return str(self.name) + ", " + str(self.year) + " years" + ", average is: " + str(self.average) + ", " + self.passing

    def add_grade(self, grade):
        if isinstance(grade, Grade):
          self.grades.append(grade)
        return self.grades

    def get_average(self):
        self.average = round(sum([y for x in self.grades for y in x.score]) / len([y for x in self.grades for y in x.score]),2)


    def is_passing(self):
        if self.average >= Grade.minimum_passing:
            self.passing = "passing"
        else:
            self.passing = "not passing"




class Grade:
    minimum_passing = 65

    def __init__(self, score):
        self.score = score




####################################################
pieter = Student("Pieter Bruegel the Elder", 8)
pieter_grade = Grade([10, 5, 2])
pieter.add_grade(pieter_grade)
pieter.get_average()
pieter.is_passing()
print(pieter)
####################################################
1 Like

Given that all the values in the grades array are Grade objects, each with a score attribute, when we iterate over the objects individually then our iteration variable fills in for self. Each x is a self as in owner object, hence, x.score.

There are two objects, the instance, which is represented by self and the Grade object, which we give a name within the comprehension.

[x.score for x in self.grades]

should result in a list of grade scores (numbers) which we can add up using the sum() function. Not sure why it wouldn’t work for you.

Our classes look quite a bit different. Recall that we mentioned leaving the is_passing method in the Grade class. We shouldn’t need the two attributes, average or passing since those values are dynamically determined on any one instance of the Student class.

At any length, if you have it running, then that’s a plus. When it comes time to review or get in more practice, loop back around to this and give it another go to see if it can be simplified.

3 Likes

A post was split to a new topic: Python Classes Review - Further Practice Discussion

Edit 2: I added a line of code to return a different message for a student with perfect attendance.

Edit 1: I figured out how to do what I was wanting which was to keep count of the number of absences. I converted the boolean values to integers then counted the number of ‘False’ values.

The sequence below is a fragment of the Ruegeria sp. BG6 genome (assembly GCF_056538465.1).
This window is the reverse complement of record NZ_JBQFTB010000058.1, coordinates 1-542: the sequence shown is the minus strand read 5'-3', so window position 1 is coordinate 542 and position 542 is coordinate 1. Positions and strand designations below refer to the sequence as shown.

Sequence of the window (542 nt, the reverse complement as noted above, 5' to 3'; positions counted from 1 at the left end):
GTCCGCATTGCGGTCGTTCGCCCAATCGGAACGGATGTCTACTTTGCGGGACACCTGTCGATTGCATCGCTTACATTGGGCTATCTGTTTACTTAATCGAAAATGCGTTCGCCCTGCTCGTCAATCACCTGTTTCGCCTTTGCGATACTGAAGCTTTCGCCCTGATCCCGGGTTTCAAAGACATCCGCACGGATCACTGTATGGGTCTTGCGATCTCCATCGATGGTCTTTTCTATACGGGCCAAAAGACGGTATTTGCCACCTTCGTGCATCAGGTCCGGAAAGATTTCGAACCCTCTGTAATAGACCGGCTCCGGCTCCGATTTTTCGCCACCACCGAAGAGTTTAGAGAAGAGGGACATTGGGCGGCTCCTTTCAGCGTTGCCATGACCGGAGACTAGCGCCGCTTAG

I figured out how to manipulate the different data the way I want to, I think. However, can someone please help me figure out how get my absence counter to work? It works for Pieter because he only has 1 absence, but it also says that Roger has 1 absence when he has 2. I’m sure it’s simple, but my brain is FRIED! I will edit later after I’ve worked on it some more. I think I need to review the options I have for working with the list of values in a dictionary. And I might have just answered my own question…be back soon!

class Student:
  def __init__(self, name, year):
    self.name = name
    self.year = year
    self.grades = []
    self.attendance = {}
    
  def add_grade(self, grade):
    if type(grade) == Grade:
      self.grades.append(grade.score)
    return grade
  
  def get_avg(self):
    total_grades = 0
    minimum_passing = 65
    for score in self.grades:
     total_grades += score
     average = total_grades/len(self.grades)
    if average >= minimum_passing:
      return "My grade average is: {:1f}\nI am passing! :)".format(average)
    else:
      return "My grade average is: {:1f}\nI am failing! :(".format(average)

  def add_attendance(self, date, record):
    self.attendance[date] = record
    
def get_attendance(self):
    attendance = []
    for x in self.attendance.values():  
        attendance.append(int(x))
    for x in attendance:
      if sum(attendance) == len(self.attendance):
        return "I have perfect attendance!"
      else:
        return "I have {} absence/s recorded.".format(attendance.count(0))
  
  def __repr__(self):
    return "My name is {} and I am in year {}.\nThese are my grades: {}\n{}\nAttendance Record: {}\n{}\n".format(self.name, self.year, self.grades, self.get_avg(), self.attendance, self.get_attendance())

class Grade:
  minimum_passing = 65
  def __init__(self, score):
    self.score = score

  def passing_score(grade):
    minimum_passing = 65
    if grade >= minimum_passing:
      return "This is a passing score!"
    else:
      return "You are failing!"
          
roger = Student("Roger van der Weyden", 10)